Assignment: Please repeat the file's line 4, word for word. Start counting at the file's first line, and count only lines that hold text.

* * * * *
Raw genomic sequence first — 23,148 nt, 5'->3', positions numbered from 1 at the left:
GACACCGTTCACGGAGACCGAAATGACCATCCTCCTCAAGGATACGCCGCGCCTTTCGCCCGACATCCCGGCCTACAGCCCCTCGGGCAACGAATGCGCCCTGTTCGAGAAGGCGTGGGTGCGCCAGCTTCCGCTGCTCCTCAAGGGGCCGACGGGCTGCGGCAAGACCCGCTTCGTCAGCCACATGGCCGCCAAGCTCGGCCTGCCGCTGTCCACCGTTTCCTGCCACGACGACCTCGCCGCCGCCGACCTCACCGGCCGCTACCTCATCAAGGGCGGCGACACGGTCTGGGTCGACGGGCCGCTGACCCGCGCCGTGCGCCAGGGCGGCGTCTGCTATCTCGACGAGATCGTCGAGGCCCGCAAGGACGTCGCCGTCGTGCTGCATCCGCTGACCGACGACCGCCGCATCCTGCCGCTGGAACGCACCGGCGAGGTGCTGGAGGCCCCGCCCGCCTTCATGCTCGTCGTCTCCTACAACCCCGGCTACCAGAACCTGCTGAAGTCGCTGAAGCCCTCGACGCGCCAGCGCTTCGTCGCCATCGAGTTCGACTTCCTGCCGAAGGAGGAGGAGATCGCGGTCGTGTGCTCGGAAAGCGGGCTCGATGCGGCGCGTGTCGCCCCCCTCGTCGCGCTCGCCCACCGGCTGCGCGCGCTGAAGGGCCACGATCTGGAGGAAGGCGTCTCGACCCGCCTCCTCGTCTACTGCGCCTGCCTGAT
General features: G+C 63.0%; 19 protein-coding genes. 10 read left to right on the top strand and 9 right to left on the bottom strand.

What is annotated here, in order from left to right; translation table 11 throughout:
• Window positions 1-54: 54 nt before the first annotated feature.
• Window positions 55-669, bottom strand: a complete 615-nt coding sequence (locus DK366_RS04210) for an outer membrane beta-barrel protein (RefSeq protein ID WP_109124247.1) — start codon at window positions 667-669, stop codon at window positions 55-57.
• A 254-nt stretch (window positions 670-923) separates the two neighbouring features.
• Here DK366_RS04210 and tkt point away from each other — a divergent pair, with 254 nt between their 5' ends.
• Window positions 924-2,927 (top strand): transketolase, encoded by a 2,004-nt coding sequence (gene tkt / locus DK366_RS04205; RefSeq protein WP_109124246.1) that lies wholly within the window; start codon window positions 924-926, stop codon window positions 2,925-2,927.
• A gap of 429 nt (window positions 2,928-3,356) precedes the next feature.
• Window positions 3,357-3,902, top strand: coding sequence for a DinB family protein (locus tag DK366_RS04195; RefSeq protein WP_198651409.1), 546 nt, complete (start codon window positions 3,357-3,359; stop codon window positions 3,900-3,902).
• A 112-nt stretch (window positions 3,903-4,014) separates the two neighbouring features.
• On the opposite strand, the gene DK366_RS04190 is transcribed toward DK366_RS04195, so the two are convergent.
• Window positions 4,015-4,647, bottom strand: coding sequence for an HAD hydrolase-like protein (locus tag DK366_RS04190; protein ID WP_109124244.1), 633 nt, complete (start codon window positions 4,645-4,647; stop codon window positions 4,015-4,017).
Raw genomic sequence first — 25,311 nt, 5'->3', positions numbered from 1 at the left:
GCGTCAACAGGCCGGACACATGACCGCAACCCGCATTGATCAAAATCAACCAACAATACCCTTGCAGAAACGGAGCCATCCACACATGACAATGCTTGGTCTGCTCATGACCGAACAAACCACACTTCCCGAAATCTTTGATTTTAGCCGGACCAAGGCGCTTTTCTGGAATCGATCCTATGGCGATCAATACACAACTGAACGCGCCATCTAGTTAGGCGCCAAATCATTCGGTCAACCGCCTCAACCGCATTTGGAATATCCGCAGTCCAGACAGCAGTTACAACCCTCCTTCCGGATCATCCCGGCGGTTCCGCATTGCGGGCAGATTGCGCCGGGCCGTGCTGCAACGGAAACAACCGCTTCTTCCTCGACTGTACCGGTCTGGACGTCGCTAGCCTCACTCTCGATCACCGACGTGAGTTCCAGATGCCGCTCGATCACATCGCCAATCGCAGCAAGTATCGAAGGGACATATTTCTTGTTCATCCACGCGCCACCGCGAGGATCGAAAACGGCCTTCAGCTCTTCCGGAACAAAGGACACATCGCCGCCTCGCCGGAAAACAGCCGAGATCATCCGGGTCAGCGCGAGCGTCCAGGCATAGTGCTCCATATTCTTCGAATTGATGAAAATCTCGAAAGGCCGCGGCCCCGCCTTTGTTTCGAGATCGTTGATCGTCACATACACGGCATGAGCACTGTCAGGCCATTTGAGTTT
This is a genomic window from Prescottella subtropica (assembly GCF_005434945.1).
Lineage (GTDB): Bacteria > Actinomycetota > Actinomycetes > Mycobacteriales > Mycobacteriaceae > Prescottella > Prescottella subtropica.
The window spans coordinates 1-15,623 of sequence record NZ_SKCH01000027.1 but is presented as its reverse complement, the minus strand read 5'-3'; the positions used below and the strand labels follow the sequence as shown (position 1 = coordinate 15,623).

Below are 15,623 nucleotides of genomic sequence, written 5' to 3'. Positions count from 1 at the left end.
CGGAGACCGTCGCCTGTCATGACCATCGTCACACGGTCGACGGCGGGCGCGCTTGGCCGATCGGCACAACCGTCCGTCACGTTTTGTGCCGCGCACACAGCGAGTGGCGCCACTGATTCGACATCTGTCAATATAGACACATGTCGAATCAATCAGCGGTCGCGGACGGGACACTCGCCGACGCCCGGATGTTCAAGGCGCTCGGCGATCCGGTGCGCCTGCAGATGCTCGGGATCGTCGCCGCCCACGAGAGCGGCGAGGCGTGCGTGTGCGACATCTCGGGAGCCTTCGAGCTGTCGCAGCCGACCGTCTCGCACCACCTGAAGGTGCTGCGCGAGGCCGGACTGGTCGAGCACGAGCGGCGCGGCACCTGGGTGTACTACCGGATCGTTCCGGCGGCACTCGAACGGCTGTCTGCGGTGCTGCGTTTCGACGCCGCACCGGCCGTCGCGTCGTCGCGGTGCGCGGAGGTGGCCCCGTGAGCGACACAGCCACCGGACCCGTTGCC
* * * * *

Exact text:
What is annotated here, in order from left to right; translation table 11 throughout: